Box frame joinery that set uneven

My finger joints didn't come out quite right, and now my drawers won't sit flat. How can I fix this?

After gluing up box joints, I sometimes find that a corner is misaligned just enough so that the finished box "rocks” and will not sit flat on a surface. Sanding just will not correct this satisfactorily. I'm wondering if there's any solution to trim the top (or bottom!) to make the box sit flat. - Dale Larson

Tim Inman: Gluing up by clamping your box down onto a flat surface like a saw top or marble tile is the first best way to avoid your current troubles.

Once the glue has set and you discover a "tippy" box, then I'd suggest some colored chalk and a flat surface - along with a piece of good sandpaper. Chalk the bottom edges so you can see what's happening when you sand. Make one corner your reference point. Now, push and pull the box over the sandpaper a few times and inspect the chalk. Don't let the box tip as you're sanding. At first, you'll see only a small area or two that are sanded clean, probably on opposite corners. Rechalk. Do it again. Inspect. The cleaned area should be getting bigger. Rechalk, and repeat. Do this over and over until the chalk is completely cleaned, then stop!

You may need to turn the box over and do the top the same way. Measure the sides to be sure they stay parallel

Next time, use a flat reference surface to do your glue-ups so you don't have to go through this "fix."

Chris Marshall: Dale, I'll venture a guess that most all of us who make box joints have run into this same "mismatch" problem. There are various reasons for why it happens, but one of them is that the workpieces are slightly wider or narrower than the pattern of pin and socket cuts the jig makes. So, once cut, that last pin or socket on the edge isn't exactly the same width as the rest, and the offset occurs. I try to fix this problem from the start by cutting test pieces to check for final fit before committing to the "good" parts. But, sometimes I miss it, so I catch it before glue-up by either ripping the box parts narrower as needed so the joint edges become flush, or by jointing them.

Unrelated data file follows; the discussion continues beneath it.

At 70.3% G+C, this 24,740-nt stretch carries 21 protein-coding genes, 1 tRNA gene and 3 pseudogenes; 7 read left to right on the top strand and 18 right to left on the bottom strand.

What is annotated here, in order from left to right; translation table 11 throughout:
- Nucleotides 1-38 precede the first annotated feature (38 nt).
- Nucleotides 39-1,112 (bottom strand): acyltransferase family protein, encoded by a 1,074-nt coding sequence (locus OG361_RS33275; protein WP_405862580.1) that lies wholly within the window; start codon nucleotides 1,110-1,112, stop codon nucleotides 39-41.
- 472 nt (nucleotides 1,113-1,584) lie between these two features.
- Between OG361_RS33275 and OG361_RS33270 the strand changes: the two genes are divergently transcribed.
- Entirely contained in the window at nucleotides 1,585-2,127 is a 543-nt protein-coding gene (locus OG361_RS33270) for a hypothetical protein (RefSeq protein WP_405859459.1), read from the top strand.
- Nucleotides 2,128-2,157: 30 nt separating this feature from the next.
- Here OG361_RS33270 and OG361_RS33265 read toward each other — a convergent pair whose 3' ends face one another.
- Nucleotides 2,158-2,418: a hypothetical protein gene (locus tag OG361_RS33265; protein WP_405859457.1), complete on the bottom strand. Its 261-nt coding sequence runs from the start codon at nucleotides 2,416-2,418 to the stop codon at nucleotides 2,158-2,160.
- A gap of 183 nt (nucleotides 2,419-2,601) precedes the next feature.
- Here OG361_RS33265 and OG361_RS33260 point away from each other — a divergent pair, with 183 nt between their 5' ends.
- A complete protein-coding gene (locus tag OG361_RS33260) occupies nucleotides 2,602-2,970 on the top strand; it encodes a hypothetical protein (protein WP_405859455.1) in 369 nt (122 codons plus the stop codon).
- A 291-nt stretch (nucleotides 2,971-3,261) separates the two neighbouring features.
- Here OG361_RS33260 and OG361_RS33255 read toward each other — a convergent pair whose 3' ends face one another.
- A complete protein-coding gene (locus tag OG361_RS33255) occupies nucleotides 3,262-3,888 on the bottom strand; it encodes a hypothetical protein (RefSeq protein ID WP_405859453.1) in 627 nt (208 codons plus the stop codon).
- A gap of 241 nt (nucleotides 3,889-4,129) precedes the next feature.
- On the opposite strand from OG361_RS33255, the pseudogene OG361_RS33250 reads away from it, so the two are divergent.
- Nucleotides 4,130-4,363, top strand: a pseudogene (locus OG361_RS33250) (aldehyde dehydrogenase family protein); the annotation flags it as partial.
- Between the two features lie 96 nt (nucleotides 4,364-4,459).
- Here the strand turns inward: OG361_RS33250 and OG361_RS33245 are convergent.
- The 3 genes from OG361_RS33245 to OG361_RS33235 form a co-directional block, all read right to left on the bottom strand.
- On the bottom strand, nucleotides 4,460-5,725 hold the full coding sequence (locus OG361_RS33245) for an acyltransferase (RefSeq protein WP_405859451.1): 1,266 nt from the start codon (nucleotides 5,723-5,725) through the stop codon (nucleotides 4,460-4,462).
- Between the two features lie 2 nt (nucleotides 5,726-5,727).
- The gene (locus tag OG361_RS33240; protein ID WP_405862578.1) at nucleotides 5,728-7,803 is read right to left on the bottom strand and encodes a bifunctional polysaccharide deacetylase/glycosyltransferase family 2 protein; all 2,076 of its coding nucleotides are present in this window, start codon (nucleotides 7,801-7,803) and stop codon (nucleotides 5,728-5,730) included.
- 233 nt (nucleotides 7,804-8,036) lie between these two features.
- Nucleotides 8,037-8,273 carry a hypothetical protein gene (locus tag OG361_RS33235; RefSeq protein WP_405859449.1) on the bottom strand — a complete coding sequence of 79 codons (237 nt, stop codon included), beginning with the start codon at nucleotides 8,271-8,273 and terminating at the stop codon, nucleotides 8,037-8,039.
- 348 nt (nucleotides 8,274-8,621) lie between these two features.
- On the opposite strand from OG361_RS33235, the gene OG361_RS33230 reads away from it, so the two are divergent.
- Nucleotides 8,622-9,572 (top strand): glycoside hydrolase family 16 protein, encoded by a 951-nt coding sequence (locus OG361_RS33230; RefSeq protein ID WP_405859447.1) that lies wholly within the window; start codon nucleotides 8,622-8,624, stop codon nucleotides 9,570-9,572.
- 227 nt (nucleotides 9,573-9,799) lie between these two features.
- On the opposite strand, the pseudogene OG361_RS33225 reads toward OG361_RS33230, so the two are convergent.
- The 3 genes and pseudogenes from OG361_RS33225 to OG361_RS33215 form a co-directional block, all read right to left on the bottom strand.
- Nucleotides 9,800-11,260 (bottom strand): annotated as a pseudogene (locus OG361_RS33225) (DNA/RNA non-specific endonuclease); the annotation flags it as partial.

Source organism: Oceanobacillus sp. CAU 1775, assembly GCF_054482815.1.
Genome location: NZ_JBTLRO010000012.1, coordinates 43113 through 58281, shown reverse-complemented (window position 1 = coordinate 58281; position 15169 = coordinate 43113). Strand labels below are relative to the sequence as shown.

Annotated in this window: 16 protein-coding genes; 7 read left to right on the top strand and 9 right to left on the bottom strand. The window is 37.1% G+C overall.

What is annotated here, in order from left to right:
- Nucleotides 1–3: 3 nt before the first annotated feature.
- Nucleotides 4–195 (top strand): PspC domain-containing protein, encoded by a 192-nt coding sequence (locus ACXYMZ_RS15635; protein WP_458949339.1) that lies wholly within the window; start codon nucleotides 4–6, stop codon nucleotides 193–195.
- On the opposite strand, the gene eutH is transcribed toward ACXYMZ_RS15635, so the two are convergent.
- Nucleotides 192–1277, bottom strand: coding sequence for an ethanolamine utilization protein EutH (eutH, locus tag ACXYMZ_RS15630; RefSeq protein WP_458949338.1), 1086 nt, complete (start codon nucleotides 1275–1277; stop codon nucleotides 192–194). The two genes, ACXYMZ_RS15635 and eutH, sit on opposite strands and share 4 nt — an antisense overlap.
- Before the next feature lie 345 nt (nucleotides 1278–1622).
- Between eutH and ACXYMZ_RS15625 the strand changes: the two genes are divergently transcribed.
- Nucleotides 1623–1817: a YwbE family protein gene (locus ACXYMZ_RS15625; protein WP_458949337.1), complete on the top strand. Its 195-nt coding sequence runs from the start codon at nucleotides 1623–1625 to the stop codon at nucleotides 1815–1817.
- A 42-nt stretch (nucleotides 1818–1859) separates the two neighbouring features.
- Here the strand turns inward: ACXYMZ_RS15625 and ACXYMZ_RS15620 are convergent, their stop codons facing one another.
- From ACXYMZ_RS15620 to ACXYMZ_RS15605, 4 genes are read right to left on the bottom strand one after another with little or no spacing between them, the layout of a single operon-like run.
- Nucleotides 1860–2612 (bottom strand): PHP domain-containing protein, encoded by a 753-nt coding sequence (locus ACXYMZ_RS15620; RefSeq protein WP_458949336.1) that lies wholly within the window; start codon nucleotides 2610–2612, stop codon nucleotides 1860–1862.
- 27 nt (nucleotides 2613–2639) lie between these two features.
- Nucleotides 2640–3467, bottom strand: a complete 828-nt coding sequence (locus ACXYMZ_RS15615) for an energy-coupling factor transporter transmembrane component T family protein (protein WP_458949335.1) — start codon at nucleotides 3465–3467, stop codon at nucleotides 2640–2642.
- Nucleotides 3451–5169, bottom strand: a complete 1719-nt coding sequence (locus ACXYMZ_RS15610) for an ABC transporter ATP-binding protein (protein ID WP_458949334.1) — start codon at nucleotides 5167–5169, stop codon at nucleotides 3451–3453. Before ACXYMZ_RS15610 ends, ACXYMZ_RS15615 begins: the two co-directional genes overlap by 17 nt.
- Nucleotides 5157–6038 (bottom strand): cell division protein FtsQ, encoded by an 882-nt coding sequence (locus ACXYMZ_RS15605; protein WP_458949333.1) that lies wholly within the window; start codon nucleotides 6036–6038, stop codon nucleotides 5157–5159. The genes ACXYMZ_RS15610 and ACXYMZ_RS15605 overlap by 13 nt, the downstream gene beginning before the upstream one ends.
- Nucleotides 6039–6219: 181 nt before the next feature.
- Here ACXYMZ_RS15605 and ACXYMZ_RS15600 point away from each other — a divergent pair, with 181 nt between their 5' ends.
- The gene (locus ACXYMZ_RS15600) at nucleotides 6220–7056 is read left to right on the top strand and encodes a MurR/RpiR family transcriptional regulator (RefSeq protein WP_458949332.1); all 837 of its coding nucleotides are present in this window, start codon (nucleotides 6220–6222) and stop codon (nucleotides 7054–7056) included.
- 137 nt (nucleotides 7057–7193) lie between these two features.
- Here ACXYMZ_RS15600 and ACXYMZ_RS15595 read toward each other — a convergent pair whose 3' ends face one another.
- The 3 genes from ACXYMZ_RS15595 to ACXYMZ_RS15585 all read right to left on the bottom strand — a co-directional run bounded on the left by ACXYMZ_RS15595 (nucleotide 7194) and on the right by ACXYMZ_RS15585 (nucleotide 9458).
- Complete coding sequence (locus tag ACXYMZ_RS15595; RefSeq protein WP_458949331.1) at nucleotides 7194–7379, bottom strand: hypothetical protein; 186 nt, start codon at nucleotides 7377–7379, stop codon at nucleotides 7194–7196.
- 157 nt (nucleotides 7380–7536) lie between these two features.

But, maybe this isn't your problem. If the edges of your joints line up evenly when you dry-fit them, then consider your clamping strategy more closely. Do you have to force the joints together for them to close properly? Sometimes over tightening the clamps can twist a box out of flat, too. I aim for an easy friction fit of the joint parts, then I use just moderate clamping pressure to close them up when the glue is applied. If the joints fit well, it shouldn't take tremendous force to pull them together. I also make sure to double-check how flat they're sitting while the glue is still wet. If the box has assumed a twist, I back off on the clamping pressure and shift the clamps to try to correct it.

After the glue dries, a twisted box is the toughest to fix. Yet still, it can happen. At that point I grab a block plane set to a fine pass and work the edges of the box by hand until it sits flat. Hand-sanding just mucks up the flatness of the edges, but a block plane keeps them straight and neat. Or, try Tim's trick.